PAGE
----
1

Consider this short program:

#!/bin/bash

ARDUINO_SERIAL=arduino-serial/arduino-serial
PORT="/dev/cu.usbmodem1421"

VERS=$($ARDUINO_SERIAL -q -b 9600 -p $PORT -S 'V' -e '\r' -r)
echo --- VERS = $VERS
B="hello${VERS}goodbye"
echo --- B = $B

FWIW, arduino-serial is a program that sends a string to an external arduino and echoes its response to stdout.

So I would expect this little script to produce:

--- VERS = 00.01
--- B = hello00.01goodbye

but instead it's producing

--- VERS = 00.01
goodbye

I don't understand how the prefix string --- B = hello00.01 is getting "eaten" rather than echoed.

Can someone explain what's going on and how to fix this?

  • 3
    What are these for: -S 'V' -e '\r' -r? – Tomasz Jan 9 '17 at 0:49
  • 3
    +1 sounds like a carriage return line termination issue – steeldriver Jan 9 '17 at 0:53
  • After B=... put echo "$B" | hexdump -C for debugging and be amazed. – AlexP Jan 9 '17 at 0:59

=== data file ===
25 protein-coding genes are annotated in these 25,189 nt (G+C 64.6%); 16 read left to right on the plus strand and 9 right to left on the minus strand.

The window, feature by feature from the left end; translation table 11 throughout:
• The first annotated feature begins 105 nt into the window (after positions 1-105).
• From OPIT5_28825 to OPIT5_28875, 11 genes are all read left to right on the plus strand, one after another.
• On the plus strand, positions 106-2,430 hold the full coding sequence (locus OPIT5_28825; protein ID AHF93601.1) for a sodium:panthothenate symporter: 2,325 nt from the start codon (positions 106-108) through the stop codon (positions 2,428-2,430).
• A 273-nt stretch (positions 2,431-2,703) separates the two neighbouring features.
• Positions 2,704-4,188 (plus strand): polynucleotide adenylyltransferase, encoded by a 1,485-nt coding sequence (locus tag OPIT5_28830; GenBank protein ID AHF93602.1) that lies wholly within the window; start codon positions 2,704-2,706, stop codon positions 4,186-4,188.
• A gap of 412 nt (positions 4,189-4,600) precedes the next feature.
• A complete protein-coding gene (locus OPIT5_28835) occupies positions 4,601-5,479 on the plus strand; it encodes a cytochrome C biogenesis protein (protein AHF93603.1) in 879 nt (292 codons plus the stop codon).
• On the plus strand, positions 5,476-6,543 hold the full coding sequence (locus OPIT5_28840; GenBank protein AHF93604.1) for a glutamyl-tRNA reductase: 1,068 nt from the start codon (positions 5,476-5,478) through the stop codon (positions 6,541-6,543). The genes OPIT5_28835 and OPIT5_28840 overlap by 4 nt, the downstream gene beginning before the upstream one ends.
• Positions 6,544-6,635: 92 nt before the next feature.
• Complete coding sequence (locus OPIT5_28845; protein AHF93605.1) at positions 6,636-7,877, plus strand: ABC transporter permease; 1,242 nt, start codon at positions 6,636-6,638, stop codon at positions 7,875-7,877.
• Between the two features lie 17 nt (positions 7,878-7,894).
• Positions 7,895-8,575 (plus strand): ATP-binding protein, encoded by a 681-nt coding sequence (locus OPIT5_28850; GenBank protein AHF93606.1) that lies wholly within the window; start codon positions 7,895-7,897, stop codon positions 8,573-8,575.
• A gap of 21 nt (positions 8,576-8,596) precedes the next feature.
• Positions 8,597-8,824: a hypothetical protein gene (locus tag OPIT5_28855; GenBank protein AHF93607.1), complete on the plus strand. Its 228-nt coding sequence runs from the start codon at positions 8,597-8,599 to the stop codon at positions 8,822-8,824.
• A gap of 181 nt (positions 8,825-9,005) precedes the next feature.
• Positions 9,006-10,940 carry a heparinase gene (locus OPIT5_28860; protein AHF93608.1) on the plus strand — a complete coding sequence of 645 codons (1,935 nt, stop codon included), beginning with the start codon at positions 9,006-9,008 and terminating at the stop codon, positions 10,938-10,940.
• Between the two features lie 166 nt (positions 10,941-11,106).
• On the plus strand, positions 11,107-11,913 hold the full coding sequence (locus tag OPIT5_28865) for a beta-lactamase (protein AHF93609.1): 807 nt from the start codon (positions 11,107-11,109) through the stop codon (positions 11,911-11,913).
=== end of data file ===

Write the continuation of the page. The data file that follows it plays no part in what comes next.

• @steeldriver (and AlexP): Sure enough, VERS actually equals "00.01\r\n". So what's the idiomatically correct way to fix this? – fearless_fool Jan 9 '17 at 1:02
  • 2
    Well, the usage section says -e --eolchar=char Specify EOL char for reads (default '\n') - presumably you should choose the default \n endings – steeldriver Jan 9 '17 at 1:15
2

Full kudos to @steeldriver for suggesting it was a carriage return line termination issue, and a tip of the hat to @AlexP for suggesting hexdump as a way to validate the theory.

The issue is that the string returned by arduino-serial had a trailing '\r\n' (aka 0x0d 0x0a), as evidenced by hexdump:

echo "$VERS" | hexdump -C
00000000  30 30 2e 30 31 0d 0a                              |00.01..|

One possible fix, and the one I chose, is to pipe the results through tr -c '\r' to strip out the return character, so the resulting script looks like this:

#!/bin/bash

ARDUINO_SERIAL=arduino-serial/arduino-serial
PORT="/dev/cu.usbmodem1421"

VERS=$($ARDUINO_SERIAL -q -b 9600 -p $PORT -S 'V' -e '\r' -r | tr -d '\r')
echo --- VERS = $VERS
B="hello${VERS}goodbye"
echo --- B = $B

which prints as expected:

--- VERS = 00.01
--- B = hello00.01goodbye

Your Answer

By clicking “Post Your Answer”, you agree to our terms of service, privacy policy and cookie policy

Not the answer you're looking for? Browse other questions tagged or ask your own question.